Perhaps the most jarring thing about STL 2000, though, is the pacing. It’s remarkably slow-paced, especially in relation to the music it covers. In the first few minutes of the movie, Meyer films a poorly-attended basement show featuring the band Wreckless Angels. The show is moderately entertaining, but it’s not exactly what you would call a high-energy set. After about a minute of watching the Wreckless Angels play, I realized that Meyers was going to stick with them for the entire song. It made me feel a bit restless. I felt like he should just get on with it. Then, I thought about it more and decided that Meyer shouldn’t just get on with it. I realized that this was probably the only time I was going to watch this band, and I had the extra two minutes to spend listening to a whole song. So I relaxed. I listened and I watched the moderately entertaining set and I ended up really digging the song. At that moment, I decided that the movie wasn’t paced too slowly. The problem was just that I was used to movies being paced too quickly. I’ve grown accustomed the the rapid fire editing of the music-video era where images come and go so quickly that you can’t really look at anything. Meyer, on the other hand, seems to feel as if no one really gives St. Louis a fair chance, so he makes sure that you get enough information to give it a chance. And I really appreciate that.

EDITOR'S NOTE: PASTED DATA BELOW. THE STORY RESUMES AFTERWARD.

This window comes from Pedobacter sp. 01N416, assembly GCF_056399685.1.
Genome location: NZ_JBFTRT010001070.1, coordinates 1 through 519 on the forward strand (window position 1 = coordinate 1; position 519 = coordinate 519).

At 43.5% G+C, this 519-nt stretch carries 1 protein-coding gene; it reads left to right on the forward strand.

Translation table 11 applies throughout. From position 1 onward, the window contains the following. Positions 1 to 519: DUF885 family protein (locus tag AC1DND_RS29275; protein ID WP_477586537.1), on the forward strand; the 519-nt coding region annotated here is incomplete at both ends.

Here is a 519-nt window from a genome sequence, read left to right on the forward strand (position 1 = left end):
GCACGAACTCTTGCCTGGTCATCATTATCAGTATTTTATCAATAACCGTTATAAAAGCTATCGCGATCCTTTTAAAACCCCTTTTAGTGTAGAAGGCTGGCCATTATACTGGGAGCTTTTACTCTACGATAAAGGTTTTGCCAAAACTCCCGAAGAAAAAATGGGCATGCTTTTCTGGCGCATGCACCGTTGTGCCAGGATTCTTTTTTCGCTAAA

For the most part, the bands covered in this movie are pretty solid. None of the bands left me feeling like I had to rush down to the record store to pick up an album, but I am keeping most of the bands’ names in mind when I flip through the Razorcake review pile and through the seven inch sections of my local record stores. All of the bands are worth the few minutes spent covering them. One curious thing about the bands, though, is that Matt Meyer is in the St. Louis pop-punk band, The Ded Bugs, and Meyer’s film completely ignores his own band. Meyer takes the anonymity one step farther and pretty much eliminates himself from the film. With the exception of one bit at the very end, Meyer never let’s himself be seen or heard in the film. He let’s the film and the people in it speak for themselves. It’s very respectable. By the end of the movie, I really admired the tenacity of the bands, the clubs, the fans, and everyone else in the St. Louis music scene.
I’m so entrenched in punk rock that it’s easy for me to forget that punk rock scenes don’t thrive everywhere in the US. There are so many good shows and so many good bands in LA that I tend to forget that the rest of the world isn’t as privileged as I am here. But I come from a small town in Florida where punk rock barely exists, and I’ve spent years having to drive to Orlando to catch snippets of touring acts and local bands that just don’t have a chance. I tend to forget about that, though. Watching STL 2000 helped me to remember what it’s like to struggle to have any kind of scene at all. It’s good to remember that. It helps give me perspective. Maybe that’s what I enjoy most about this film. –Sean Carswell ($10 ppd. to: Ded Bugs, 318 Stewart, DeSoto MO 63020)